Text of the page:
The growth of the U.S. economy for Q4 2015 was reported on Friday to be actually faster than initially estimated by the government. According to the Bureau of Economic Analysis, the economy’s growth during the last year’s final quarter and on an annualised basis has been 1% instead of the initial calculation for 0.7%. Many analysts’ forecasts were rather pessimistic compared to the actual report as they were anticipating the economy’s growth to be 0.4%.
It has also been measured that U.S. retailers purchased larger quantities of stock than what was forecasted, and so the aggregate inventory volume is close to $13 billion higher. This implies that the following month’s growth data could be less than expected in case the same retailers reduce their inventory purchases. In contrast to this scenario, there are still some who anticipate that the growth level of the premier quarter of this year might be as high as 2.4%. But there is a group of investors who do not have the same optimistic views, and they will defend their stance by attributing the upwards revision of the growth rate to larger inventories that might act as a drag to the Q1 2016 growth rate.
A separate report released by the Bureau of Economic Analysis on Friday revealed that U.S. personal spending for the first month of the year increased by 0.5% in comparison to the previous month. Consumer spending accounts for two thirds of the U.S. economic activity and at face value it appears that the January’s 0.5% growth is a strong result given that analysts’ forecasts were for a 0.3% increase. The optimistic result has been boosted by the ultra low oil prices, but there are still many factors that can weigh against the economy’s growth. There is uncertainty caused by the upcoming election and also by the volatile global financial markets.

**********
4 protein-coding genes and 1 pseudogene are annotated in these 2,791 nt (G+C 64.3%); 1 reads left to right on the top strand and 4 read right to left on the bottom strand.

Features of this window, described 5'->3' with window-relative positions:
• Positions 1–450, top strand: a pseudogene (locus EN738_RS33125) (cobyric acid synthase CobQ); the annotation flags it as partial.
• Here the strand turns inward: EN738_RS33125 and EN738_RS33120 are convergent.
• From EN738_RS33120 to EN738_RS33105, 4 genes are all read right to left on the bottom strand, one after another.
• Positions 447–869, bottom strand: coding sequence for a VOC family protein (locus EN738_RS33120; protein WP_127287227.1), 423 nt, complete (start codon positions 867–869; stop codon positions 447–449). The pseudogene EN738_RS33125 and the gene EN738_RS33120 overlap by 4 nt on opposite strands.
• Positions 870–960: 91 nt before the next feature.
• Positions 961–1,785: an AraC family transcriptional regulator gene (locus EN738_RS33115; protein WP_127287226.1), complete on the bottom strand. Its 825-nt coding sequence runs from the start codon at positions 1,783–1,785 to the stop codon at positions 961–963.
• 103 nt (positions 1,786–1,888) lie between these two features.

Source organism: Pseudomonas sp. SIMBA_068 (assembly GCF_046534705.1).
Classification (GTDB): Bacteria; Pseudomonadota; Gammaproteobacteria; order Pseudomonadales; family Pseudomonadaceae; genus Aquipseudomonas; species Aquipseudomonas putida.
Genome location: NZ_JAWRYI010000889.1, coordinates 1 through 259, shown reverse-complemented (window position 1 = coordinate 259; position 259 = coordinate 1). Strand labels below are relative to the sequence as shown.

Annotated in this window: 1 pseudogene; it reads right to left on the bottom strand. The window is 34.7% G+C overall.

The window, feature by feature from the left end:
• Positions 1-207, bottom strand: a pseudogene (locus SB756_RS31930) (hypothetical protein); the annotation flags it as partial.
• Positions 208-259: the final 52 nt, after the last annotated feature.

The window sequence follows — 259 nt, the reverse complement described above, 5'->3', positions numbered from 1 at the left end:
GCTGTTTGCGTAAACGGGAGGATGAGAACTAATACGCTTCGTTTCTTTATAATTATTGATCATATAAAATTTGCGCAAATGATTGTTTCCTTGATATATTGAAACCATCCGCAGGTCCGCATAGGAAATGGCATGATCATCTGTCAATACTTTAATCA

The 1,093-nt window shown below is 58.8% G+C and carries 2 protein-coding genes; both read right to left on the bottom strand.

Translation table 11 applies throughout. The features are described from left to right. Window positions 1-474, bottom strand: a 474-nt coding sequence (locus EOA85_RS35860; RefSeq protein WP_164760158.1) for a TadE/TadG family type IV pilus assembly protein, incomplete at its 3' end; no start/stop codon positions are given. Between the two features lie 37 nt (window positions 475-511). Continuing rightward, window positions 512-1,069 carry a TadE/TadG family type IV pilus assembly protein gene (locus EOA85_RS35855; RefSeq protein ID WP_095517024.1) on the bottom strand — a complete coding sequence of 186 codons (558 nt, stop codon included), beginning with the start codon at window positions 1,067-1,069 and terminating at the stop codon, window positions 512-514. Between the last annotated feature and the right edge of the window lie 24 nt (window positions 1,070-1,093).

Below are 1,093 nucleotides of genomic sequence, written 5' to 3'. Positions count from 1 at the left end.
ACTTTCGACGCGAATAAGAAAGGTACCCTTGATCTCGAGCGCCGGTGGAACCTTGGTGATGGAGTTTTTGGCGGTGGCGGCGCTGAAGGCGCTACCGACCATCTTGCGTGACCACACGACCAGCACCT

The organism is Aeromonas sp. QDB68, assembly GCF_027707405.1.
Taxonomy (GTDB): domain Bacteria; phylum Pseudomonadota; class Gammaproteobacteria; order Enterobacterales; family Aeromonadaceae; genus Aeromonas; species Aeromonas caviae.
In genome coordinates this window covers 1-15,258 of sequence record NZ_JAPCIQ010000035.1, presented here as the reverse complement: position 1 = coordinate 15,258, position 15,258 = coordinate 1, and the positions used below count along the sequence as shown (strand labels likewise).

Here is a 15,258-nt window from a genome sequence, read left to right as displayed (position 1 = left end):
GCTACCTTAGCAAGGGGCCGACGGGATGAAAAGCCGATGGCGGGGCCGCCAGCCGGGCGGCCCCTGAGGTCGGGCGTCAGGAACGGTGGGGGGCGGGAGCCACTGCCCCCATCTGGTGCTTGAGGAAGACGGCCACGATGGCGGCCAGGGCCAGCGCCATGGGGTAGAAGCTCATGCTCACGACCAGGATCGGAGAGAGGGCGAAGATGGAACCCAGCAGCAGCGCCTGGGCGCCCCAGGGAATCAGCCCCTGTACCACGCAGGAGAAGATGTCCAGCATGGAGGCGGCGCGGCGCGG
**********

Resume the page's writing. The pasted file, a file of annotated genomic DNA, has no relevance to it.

The Federal Reserve’s (Fed) Chairwoman Janet Yellen stated that there would be gradual interest rate hikes provided that the economy would grow with a healthy pace. But instead it is feared that the sluggish performance of global economies including China – which causes lower demand for commodities and raw materials – might work against the U.S. growth. While low crude oil prices boost consumer spending, they also hold back oil companies from producing healthy profits and they prevent any financing of new projects and investment.
The EUR/USD on Friday continued its downwards trend of the last two weeks and fell by 0.8% to 1.09328. On a weekly basis, the world’s most popular currency pair fell by 1.7%.
Unsurprisingly, the majority of investors will be focused on the upcoming release of the Nonfarm Payrolls (NFP) data – scheduled for release on Friday 04 March at 13:30 GMT by the U.S. Department of Labour. The NFP data is regarded by the Fed as one of the most important indicators of the economy’s performance and might provide an indication as to whether FOMC members will decide on an incremental interest rate increase during their 15 March meeting.